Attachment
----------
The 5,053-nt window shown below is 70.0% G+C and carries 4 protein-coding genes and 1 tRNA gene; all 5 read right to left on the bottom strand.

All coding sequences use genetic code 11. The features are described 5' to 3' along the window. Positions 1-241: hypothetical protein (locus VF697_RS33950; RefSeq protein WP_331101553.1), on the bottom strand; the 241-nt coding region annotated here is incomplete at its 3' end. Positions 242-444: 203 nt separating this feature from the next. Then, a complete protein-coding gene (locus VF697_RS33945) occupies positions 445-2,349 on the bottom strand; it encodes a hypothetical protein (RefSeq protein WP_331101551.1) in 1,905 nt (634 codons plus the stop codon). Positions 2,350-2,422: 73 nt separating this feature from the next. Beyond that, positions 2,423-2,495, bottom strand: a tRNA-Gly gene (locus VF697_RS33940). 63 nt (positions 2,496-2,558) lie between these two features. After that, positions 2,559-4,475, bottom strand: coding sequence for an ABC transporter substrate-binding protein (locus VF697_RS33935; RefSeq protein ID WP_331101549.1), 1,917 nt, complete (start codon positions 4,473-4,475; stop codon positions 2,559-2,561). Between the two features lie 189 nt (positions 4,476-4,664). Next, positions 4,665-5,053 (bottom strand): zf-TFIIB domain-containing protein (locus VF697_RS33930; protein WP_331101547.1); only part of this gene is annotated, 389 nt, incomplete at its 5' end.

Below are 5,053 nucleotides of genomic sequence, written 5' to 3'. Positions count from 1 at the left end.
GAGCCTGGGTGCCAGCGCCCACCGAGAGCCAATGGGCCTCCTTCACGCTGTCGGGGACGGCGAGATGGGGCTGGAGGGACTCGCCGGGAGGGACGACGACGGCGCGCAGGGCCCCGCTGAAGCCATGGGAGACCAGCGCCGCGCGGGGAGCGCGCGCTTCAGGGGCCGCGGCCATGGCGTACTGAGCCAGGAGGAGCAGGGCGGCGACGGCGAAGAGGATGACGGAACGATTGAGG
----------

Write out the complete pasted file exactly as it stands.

The 5,053-nt window shown below is 70.0% G+C and carries 4 protein-coding genes and 1 tRNA gene; all 5 read right to left on the bottom strand.

All coding sequences use genetic code 11. The features are described 5' to 3' along the window. Positions 1-241: hypothetical protein (locus VF697_RS33950; RefSeq protein WP_331101553.1), on the bottom strand; the 241-nt coding region annotated here is incomplete at its 3' end. Positions 242-444: 203 nt separating this feature from the next. Then, a complete protein-coding gene (locus VF697_RS33945) occupies positions 445-2,349 on the bottom strand; it encodes a hypothetical protein (RefSeq protein WP_331101551.1) in 1,905 nt (634 codons plus the stop codon). Positions 2,350-2,422: 73 nt separating this feature from the next. Beyond that, positions 2,423-2,495, bottom strand: a tRNA-Gly gene (locus VF697_RS33940). 63 nt (positions 2,496-2,558) lie between these two features. After that, positions 2,559-4,475, bottom strand: coding sequence for an ABC transporter substrate-binding protein (locus VF697_RS33935; RefSeq protein ID WP_331101549.1), 1,917 nt, complete (start codon positions 4,473-4,475; stop codon positions 2,559-2,561). Between the two features lie 189 nt (positions 4,476-4,664). Next, positions 4,665-5,053 (bottom strand): zf-TFIIB domain-containing protein (locus VF697_RS33930; protein WP_331101547.1); only part of this gene is annotated, 389 nt, incomplete at its 5' end.

Below are 5,053 nucleotides of genomic sequence, written 5' to 3'. Positions count from 1 at the left end.
GAGCCTGGGTGCCAGCGCCCACCGAGAGCCAATGGGCCTCCTTCACGCTGTCGGGGACGGCGAGATGGGGCTGGAGGGACTCGCCGGGAGGGACGACGACGGCGCGCAGGGCCCCGCTGAAGCCATGGGAGACCAGCGCCGCGCGGGGAGCGCGCGCTTCAGGGGCCGCGGCCATGGCGTACTGAGCCAGGAGGAGCAGGGCGGCGACGGCGAAGAGGATGACGGAACGATTGAGG